A while ago, I blogged on why keeping statistical data for your business is beneficial and necessary if you want to improve your bottom line. Read my previous blog – Why Statistical Data is Essential to Your Business,. I believe keeping track of the non-financial data in a company is as important as the financials.

So perhaps you read that blog, heeded those words of wisdom and began tracking statistics that are pertinent to your company and industry.

It gave you empirical data that allowed you to go to your various department heads and make financial improvements to the bottom line. The average length of each call in the customer service department explained why payroll was up in that department.  After a lengthy conversation with the department head, the two of you came up with ways to reduce the time spent on each call.

The high waste percentage in production helped explain why your jobs weren’t making as high a profit as other years.  After discussing with your production manager and pointing out the irrefutable data, you were able to determine your current vendor was using sub-grade materials. A switch was made and waste was reduced.

As I said, keeping track of statistics is important and essential to your business.

But wait…there’s still more you can do with statistics.

You can benchmark with the same data.

What is benchmarking?  According to Wikipedia:

“Benchmarking is the process of comparing one’s business processes and performance metrics to industry bests or best practices from other companies. Dimensions typically measured are quality, time and cost.”

Clearly defined, but why is it important to your business?

A couple of reasons. First, it allows you to outperform other organizations within your industry. Second, it improves your efficiency by constantly improving your performance through new ideas and procedures you learn from other companies.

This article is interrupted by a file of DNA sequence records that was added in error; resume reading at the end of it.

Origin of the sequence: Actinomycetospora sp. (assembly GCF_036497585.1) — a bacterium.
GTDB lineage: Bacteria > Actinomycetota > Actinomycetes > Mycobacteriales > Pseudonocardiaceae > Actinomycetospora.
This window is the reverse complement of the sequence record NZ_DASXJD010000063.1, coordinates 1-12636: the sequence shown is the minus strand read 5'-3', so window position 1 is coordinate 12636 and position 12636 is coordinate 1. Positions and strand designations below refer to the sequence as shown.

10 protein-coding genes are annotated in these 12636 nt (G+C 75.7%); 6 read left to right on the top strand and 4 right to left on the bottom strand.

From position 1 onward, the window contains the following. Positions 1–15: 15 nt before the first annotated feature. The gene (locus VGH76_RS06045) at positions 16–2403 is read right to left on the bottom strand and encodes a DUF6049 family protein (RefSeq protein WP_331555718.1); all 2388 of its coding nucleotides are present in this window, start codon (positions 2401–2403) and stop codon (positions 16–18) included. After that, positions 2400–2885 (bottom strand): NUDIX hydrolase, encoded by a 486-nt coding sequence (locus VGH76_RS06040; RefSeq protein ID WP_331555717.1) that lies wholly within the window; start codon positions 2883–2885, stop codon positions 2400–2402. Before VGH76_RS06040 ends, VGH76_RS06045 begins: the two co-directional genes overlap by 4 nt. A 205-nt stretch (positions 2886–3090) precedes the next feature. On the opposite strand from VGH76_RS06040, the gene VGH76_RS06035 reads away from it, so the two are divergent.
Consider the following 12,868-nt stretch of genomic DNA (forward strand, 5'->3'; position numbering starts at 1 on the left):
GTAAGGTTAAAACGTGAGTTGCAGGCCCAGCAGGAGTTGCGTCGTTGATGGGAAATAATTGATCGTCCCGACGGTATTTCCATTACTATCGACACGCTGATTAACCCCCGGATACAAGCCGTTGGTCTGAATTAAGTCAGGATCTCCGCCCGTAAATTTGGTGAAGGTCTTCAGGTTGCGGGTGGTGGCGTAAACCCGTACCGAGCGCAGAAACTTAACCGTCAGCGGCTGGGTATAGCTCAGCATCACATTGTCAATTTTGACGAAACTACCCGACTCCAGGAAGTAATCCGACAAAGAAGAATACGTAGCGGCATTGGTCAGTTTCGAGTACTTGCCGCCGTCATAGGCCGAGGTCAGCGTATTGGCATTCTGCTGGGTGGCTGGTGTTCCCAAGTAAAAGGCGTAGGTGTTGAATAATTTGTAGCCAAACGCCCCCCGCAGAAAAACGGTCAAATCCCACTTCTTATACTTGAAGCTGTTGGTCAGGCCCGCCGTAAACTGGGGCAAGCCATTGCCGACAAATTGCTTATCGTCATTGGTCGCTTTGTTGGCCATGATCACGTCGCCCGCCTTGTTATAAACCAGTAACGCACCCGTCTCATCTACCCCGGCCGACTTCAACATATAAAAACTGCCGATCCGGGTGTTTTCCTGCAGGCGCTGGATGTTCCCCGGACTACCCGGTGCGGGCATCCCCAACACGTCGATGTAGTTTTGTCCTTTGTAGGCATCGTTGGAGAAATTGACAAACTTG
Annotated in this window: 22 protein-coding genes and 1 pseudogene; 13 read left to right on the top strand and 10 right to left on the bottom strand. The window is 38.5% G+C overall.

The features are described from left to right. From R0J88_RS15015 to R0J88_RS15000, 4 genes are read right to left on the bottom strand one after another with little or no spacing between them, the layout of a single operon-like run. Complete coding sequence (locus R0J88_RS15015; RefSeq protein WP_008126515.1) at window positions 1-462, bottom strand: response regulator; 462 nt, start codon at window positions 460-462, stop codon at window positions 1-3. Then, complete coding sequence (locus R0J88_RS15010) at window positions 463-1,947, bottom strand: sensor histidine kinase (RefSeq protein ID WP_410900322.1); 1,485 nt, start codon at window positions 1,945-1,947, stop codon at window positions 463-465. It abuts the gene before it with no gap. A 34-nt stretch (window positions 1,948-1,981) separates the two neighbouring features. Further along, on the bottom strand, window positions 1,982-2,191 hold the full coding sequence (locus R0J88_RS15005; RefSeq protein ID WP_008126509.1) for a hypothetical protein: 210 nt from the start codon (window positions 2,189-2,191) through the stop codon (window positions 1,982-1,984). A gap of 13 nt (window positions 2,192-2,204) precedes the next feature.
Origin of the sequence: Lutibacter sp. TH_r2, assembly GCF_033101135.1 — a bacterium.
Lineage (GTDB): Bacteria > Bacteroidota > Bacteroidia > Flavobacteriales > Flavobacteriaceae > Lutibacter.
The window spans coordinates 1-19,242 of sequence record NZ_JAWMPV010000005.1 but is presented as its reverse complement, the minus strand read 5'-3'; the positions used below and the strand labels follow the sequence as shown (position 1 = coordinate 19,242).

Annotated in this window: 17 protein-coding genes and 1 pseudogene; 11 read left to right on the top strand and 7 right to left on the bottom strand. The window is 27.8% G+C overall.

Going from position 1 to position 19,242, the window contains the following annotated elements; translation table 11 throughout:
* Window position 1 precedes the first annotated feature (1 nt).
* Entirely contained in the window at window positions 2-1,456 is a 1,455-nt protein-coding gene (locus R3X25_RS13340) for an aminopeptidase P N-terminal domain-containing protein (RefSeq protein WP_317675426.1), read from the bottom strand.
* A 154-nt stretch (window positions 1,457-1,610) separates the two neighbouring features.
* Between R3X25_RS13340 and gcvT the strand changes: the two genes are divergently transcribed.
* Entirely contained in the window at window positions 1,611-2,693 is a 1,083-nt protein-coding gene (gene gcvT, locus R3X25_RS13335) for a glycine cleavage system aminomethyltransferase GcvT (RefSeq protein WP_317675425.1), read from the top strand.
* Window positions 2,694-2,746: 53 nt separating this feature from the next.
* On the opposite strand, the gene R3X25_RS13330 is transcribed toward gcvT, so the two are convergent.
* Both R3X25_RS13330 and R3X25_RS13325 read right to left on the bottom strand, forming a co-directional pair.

Everyone wants to be the best. It gives you a competitive advantage when dealing with your customers.

Let’s say you are a racecar driver and looking for sponsors.   The first thing your sponsor wants to know is how you stack up against other drivers. Because you have benchmarked yourself against other drivers, you can talk eloquently and intelligently about average race won on ovals, street courses or mile long tracks as compared to other drivers. You can discuss average finishes as compared to races won. You can discuss your top 10 finishes and laps led.   All this will help you to show your potential sponsor that you are the driver to back.

It’s the same no matter what industry you are in. Benchmarking by specific industry allows you to stack yourself up against other companies and improve your organization.   Who has the best sales per salesperson and how do you stack against them? Which company has the most efficient customer service department and how did it happen? The leanest manufacturing operation?

In a simplistic sense, it allows you to compare your company against others – not financially, but in best practices. Don’t get me wrong, better processes results in higher profit to the bottom line. How can it not? Each time you improve upon a process or procedure, it saves time, equipment or supplies. Less time spent on the operational end means more time available to increase revenue.

Benchmarking allows you to focus on best practices from your competitors. It allows you to get detailed comparisons between companies. It allows for a partnering of information. Most companies are more than willing to discuss their success.

Do you see? Benchmarking allows you to improve your organization by using proven methods already established. You don’t need to re-invent the wheel. Do some research and borrow someone else’s proven practices and adapt them work for your company.

In upcoming blogs, I will discuss different types of benchmarking and how to accomplish it – no matter the size of your organization.

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